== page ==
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Martin Green (professor)

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Martin Green
Martin Green in 2015
Martin Green in 2015
Martin Andrew Green

(1948-07-20) 20 July 1948 (age 75)
Brisbane, Australia
Alma mater
Scientific career
ThesisProperties and applications of the metal-insulator-semiconductor (MIS) tunnel diode (1974)
Doctoral advisorJohn Shewchun[1]

Martin Andrew Green AM FRS FAA (born 20 July 1948) is an Australian engineer and professor at the University of New South Wales who works on solar energy.[2][3][4][5][6][7] He was awarded the 2021 Japan Prize for his achievements in the "Development of High-Efficiency Silicon Photovoltaic Devices".[8] He is editor-in-chief of the academic journal Progress in Photovoltaics.[9]


Green was born in Brisbane on 20 July 1948,[10] and was educated at the selective Brisbane State High School, graduated from University of Queensland and completed his PhD on a Commonwealth Scholarship at McMaster University in Canada, where he specialised in solar energy. In 1974, at the University of New South Wales, he initiated the Solar Photovoltaics Group which soon worked on the development of silicon solar cells.[2] The group had their success in the early 80s through producing a 20% efficient silicon cell, which now has been improved to 25%.


Green has published several books on solar cells both for popular science and deep research. The "buried contact solar cell" was developed at UNSW in 1984.[11] Green also served on the Board of the Sydney-based Pacific Solar Pty Ltd (later known as CSG Solar), as Research Director. Green's portrait was painted with fellow scientist Ross Garnaut for the Archibald Prize 2010. The painting was a finalist, losing to a portrait of Tim Minchin.

Awards and honours[edit]

Green has received several awards including:

His nomination for the Royal Society reads:

Professor Green is cited for his extensive and distinguished contributions to photovoltaic science and technology. These include identifying the fundamental limits upon silicon solar cell performance and then leading his team to demonstrate experimental devices approaching this limit, with 25% cell efficiency now demonstrated. This is over 50% relatively higher in performance than at the beginning of his work. He has also developed innovative commercial versions of these high performance devices and pioneered the field of "third generation" photovoltaics, investigating advanced photovoltaic device concepts targeting Carnot-like solar conversion efficiencies.[15][dead link]


  1. ^ Green, M. A.; Shewchun, J. (1974). "Current multiplication in metal-insulator-semiconductor (MIS) tunnel diodes". Solid-State Electronics. 17 (4): 349. Bibcode:1974SSEle..17..349G. doi:10.1016/0038-1101(74)90127-0.
  2. ^ a b Wolfe, Philip (22 May 2018). The Solar Generation. Wiley - IEEE. pp. 157, 258. ISBN 9781119425588.
  3. ^ Martin Green's publications indexed by the Scopus bibliographic database. (subscription required)
  4. ^ Green, M. A.; Emery, K.; Hishikawa, Y.; Warta, W.; Dunlop, E. D. (2012). "Solar cell efficiency tables (version 39)". Progress in Photovoltaics: Research and Applications. 20: 12–20. doi:10.1002/pip.2163. S2CID 97769917.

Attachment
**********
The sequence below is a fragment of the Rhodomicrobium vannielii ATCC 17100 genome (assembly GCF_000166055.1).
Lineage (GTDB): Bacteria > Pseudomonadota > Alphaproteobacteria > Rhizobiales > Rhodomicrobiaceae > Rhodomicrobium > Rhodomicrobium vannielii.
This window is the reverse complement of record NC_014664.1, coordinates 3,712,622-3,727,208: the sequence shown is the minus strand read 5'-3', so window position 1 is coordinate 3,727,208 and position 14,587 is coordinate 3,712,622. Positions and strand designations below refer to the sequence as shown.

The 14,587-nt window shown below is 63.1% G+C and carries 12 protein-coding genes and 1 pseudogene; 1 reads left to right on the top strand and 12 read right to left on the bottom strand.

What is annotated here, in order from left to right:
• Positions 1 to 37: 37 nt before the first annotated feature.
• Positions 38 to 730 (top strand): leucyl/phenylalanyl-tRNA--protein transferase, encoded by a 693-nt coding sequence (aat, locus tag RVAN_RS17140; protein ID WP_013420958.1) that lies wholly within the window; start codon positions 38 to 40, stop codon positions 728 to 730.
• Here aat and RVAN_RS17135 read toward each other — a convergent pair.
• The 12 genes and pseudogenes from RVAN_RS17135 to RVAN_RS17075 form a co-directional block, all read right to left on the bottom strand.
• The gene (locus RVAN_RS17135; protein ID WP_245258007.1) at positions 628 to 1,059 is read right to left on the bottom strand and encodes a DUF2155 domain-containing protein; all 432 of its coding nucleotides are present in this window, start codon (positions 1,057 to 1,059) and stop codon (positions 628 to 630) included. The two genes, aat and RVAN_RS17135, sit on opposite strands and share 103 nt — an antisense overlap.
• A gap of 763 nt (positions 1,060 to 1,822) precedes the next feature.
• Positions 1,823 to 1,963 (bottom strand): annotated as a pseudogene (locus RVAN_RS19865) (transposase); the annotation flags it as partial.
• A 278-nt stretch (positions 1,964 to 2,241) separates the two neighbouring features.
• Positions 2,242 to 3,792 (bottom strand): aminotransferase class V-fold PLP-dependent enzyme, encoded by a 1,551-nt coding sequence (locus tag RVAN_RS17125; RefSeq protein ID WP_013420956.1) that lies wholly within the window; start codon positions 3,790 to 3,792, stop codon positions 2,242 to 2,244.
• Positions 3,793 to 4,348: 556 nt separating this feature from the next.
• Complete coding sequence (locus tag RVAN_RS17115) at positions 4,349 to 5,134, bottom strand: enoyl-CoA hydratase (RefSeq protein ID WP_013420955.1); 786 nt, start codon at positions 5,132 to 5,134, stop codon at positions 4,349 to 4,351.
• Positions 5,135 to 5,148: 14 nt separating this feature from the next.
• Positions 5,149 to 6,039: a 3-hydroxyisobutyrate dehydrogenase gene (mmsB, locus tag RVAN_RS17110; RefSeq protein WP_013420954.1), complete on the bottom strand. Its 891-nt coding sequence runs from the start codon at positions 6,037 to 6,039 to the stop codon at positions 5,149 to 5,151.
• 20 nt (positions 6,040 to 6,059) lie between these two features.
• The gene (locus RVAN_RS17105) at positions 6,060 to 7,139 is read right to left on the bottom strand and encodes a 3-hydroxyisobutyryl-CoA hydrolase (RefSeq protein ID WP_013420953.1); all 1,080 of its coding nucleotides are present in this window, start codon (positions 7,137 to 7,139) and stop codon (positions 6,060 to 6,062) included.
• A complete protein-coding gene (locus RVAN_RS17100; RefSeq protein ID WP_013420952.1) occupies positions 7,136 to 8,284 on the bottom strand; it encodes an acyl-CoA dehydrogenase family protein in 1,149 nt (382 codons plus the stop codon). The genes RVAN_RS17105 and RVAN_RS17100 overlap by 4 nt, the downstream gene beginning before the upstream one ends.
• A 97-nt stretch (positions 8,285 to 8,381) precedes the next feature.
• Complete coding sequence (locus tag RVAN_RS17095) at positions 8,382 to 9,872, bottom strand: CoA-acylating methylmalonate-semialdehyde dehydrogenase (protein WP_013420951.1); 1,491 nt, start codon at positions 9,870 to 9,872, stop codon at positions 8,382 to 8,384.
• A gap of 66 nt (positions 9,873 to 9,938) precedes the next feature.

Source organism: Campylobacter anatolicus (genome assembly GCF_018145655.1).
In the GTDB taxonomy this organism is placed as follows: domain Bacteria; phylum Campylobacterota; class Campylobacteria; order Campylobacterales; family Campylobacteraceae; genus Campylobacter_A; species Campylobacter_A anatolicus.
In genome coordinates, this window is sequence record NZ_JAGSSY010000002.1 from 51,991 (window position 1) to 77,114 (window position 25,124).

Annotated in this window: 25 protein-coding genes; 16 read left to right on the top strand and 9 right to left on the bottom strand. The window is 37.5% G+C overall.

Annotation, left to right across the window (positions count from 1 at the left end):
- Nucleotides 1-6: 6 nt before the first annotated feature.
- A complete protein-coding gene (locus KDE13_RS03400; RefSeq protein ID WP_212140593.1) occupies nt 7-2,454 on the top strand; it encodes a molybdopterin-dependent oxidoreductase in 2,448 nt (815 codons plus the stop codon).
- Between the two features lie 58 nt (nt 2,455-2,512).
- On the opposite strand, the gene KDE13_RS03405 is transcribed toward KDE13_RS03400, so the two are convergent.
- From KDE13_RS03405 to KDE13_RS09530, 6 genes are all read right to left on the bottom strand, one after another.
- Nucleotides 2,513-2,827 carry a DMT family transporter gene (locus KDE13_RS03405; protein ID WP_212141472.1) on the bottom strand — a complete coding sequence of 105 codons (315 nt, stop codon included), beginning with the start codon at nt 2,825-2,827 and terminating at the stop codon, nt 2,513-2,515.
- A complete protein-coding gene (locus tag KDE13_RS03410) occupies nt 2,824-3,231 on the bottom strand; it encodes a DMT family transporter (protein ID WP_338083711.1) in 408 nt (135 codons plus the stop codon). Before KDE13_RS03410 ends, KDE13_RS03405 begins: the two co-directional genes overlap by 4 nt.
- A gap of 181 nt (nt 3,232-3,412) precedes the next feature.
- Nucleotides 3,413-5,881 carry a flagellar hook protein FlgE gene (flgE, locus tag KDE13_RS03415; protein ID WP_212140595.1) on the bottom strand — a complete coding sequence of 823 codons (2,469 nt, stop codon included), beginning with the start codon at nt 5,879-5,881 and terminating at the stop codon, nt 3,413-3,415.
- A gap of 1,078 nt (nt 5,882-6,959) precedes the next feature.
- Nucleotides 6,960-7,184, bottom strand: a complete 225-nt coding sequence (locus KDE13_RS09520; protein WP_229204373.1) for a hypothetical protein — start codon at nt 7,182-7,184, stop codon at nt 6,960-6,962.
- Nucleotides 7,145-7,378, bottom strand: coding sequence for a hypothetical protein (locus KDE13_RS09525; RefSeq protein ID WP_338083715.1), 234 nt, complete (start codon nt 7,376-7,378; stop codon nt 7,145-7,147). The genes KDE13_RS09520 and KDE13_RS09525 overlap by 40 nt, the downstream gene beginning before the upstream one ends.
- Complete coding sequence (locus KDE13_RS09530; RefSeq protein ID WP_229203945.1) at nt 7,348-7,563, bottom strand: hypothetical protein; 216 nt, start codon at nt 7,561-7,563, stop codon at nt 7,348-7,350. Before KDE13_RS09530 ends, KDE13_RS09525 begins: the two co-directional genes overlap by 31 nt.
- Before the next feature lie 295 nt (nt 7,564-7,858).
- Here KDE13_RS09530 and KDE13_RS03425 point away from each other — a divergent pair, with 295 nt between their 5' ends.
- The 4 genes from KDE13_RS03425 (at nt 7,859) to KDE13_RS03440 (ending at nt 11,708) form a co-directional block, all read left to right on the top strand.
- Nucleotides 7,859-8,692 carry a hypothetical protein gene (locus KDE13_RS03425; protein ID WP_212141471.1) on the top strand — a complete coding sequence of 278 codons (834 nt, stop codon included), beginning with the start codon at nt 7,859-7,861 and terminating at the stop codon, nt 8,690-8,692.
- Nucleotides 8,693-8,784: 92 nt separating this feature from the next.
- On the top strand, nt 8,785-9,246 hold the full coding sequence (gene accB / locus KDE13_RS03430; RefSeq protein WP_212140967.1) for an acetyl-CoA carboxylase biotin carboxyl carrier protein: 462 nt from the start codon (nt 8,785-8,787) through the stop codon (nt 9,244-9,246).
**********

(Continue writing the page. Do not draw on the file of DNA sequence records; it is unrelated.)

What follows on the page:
5. ^ Zhao, J.; Wang, A.; Green, M. A.; Ferrazza, F. (1998). "19.8% efficient "honeycomb" textured multicrystalline and 24.4% monocrystalline silicon solar cells". Applied Physics Letters. 73 (14): 1991. Bibcode:1998ApPhL..73.1991Z. doi:10.1063/1.122345.
  6. ^ Pillai, S.; Catchpole, K. R.; Trupke, T.; Green, M. A. (2007). "Surface plasmon enhanced silicon solar cells" (PDF). Journal of Applied Physics. 101 (9): 093105–093105–8. Bibcode:2007JAP...101i3105P. doi:10.1063/1.2734885. hdl:1885/16942.
  7. ^ Green, M. A.; Emery, K.; Hishikawa, Y.; Warta, W. (2011). "Solar cell efficiency tables (version 37)". Progress in Photovoltaics: Research and Applications. 19: 84–92. doi:10.1002/pip.1088. S2CID 97915368.
  8. ^ "The Japan Prize Foundation". www.japanprize.jp.
  9. ^ Progress in Photovoltaics, Editorial Board. Retrieved 19 February 2015.
  10. ^ "GREEN, Prof. Martin Andrew". Who's Who 2014, A & C Black, an imprint of Bloomsbury Publishing plc, 2014; online edn, Oxford University Press.(subscription required)
  11. ^ http://gcep.stanford.edu/pdfs/QeJ5maLQQrugiSYMF3ATDA/2.2.6.green_06.pdf [bare URL PDF]
  12. ^ Biography on Right Livelihood Award Archived 31 August 2006 at the Wayback Machine
  13. ^ "Zayed Future Energy Prize - 2009 PRESS RELEASES". Archived from the original on 16 June 2010. Retrieved 8 June 2010.
  14. ^ "Royal Fellowship for Australian scientists | Australian Academy of Science". www.science.org.au. Retrieved 26 October 2022.
  15. ^ a b "Martin Green | Royal Society". royalsociety.org.
  16. ^ "2016 awardees | Australian Academy of Science". www.science.org.au. Retrieved 26 October 2022.
  17. ^ Jones, Rachael (10 June 2018). "Sydney professor becomes first Australian to win prestigious Global Energy Prize". ABC News. Retrieved 26 October 2022.
  18. ^ "Fellows update—February 2021 | Australian Academy of Science". www.science.org.au. Retrieved 26 October 2022.
  19. ^ O'Malley, Nick (25 October 2022). "NSW professor wins world's best technology prize". The Sydney Morning Herald. Retrieved 26 October 2022.
  20. ^ Templeton, Louise (26 October 2022). "UNSW Sydney solar pioneer wins Europe's biggest technology innovation prize". UNSW Newsroom. Retrieved 25 October 2022.
  21. ^ "PERC Solar Photovoltaic Technology". Queen Elizabeth Prize for Engineering. Retrieved 8 October 2023.
  22. ^ Nhu, Quynh (21 December 2023). "Battery researchers win $3M Vietnamese awards". VnExpress.

External links[edit]